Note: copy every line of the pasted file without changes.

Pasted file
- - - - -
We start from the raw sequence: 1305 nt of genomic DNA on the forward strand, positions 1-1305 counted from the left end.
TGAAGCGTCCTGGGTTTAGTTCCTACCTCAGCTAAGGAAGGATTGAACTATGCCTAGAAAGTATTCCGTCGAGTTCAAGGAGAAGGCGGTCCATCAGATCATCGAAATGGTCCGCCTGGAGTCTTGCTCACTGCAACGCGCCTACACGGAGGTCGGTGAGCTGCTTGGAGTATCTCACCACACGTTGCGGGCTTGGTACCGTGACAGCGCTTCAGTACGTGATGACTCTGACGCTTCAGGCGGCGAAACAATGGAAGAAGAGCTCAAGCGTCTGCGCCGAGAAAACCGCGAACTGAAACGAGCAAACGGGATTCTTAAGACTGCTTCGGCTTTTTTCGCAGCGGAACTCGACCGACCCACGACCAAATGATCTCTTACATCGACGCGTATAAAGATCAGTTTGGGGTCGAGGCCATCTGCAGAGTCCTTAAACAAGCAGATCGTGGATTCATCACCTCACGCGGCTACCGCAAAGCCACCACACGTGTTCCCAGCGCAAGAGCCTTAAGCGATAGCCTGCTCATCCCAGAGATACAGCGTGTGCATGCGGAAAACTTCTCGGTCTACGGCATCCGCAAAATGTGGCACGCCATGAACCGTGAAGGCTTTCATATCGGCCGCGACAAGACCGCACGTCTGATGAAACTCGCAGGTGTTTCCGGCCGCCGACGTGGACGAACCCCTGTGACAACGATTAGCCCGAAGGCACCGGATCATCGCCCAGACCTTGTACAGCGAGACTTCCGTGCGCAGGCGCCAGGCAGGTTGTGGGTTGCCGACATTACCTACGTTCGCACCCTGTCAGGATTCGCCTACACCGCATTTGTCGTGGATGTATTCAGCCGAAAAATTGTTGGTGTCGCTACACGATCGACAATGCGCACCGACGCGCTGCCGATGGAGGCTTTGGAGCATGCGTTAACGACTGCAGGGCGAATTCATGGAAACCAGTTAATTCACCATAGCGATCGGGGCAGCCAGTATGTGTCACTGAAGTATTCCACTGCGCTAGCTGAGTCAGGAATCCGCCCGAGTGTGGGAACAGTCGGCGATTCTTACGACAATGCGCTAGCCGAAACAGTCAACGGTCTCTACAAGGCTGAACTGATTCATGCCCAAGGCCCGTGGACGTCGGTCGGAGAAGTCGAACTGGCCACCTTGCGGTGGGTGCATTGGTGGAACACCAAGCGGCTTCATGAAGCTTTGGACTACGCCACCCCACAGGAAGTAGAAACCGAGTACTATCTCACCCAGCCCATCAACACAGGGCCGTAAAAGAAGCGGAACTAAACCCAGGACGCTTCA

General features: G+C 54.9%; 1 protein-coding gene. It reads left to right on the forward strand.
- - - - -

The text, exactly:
We start from the raw sequence: 1305 nt of genomic DNA on the forward strand, positions 1-1305 counted from the left end.
TGAAGCGTCCTGGGTTTAGTTCCTACCTCAGCTAAGGAAGGATTGAACTATGCCTAGAAAGTATTCCGTCGAGTTCAAGGAGAAGGCGGTCCATCAGATCATCGAAATGGTCCGCCTGGAGTCTTGCTCACTGCAACGCGCCTACACGGAGGTCGGTGAGCTGCTTGGAGTATCTCACCACACGTTGCGGGCTTGGTACCGTGACAGCGCTTCAGTACGTGATGACTCTGACGCTTCAGGCGGCGAAACAATGGAAGAAGAGCTCAAGCGTCTGCGCCGAGAAAACCGCGAACTGAAACGAGCAAACGGGATTCTTAAGACTGCTTCGGCTTTTTTCGCAGCGGAACTCGACCGACCCACGACCAAATGATCTCTTACATCGACGCGTATAAAGATCAGTTTGGGGTCGAGGCCATCTGCAGAGTCCTTAAACAAGCAGATCGTGGATTCATCACCTCACGCGGCTACCGCAAAGCCACCACACGTGTTCCCAGCGCAAGAGCCTTAAGCGATAGCCTGCTCATCCCAGAGATACAGCGTGTGCATGCGGAAAACTTCTCGGTCTACGGCATCCGCAAAATGTGGCACGCCATGAACCGTGAAGGCTTTCATATCGGCCGCGACAAGACCGCACGTCTGATGAAACTCGCAGGTGTTTCCGGCCGCCGACGTGGACGAACCCCTGTGACAACGATTAGCCCGAAGGCACCGGATCATCGCCCAGACCTTGTACAGCGAGACTTCCGTGCGCAGGCGCCAGGCAGGTTGTGGGTTGCCGACATTACCTACGTTCGCACCCTGTCAGGATTCGCCTACACCGCATTTGTCGTGGATGTATTCAGCCGAAAAATTGTTGGTGTCGCTACACGATCGACAATGCGCACCGACGCGCTGCCGATGGAGGCTTTGGAGCATGCGTTAACGACTGCAGGGCGAATTCATGGAAACCAGTTAATTCACCATAGCGATCGGGGCAGCCAGTATGTGTCACTGAAGTATTCCACTGCGCTAGCTGAGTCAGGAATCCGCCCGAGTGTGGGAACAGTCGGCGATTCTTACGACAATGCGCTAGCCGAAACAGTCAACGGTCTCTACAAGGCTGAACTGATTCATGCCCAAGGCCCGTGGACGTCGGTCGGAGAAGTCGAACTGGCCACCTTGCGGTGGGTGCATTGGTGGAACACCAAGCGGCTTCATGAAGCTTTGGACTACGCCACCCCACAGGAAGTAGAAACCGAGTACTATCTCACCCAGCCCATCAACACAGGGCCGTAAAAGAAGCGGAACTAAACCCAGGACGCTTCA

General features: G+C 54.9%; 1 protein-coding gene. It reads left to right on the forward strand.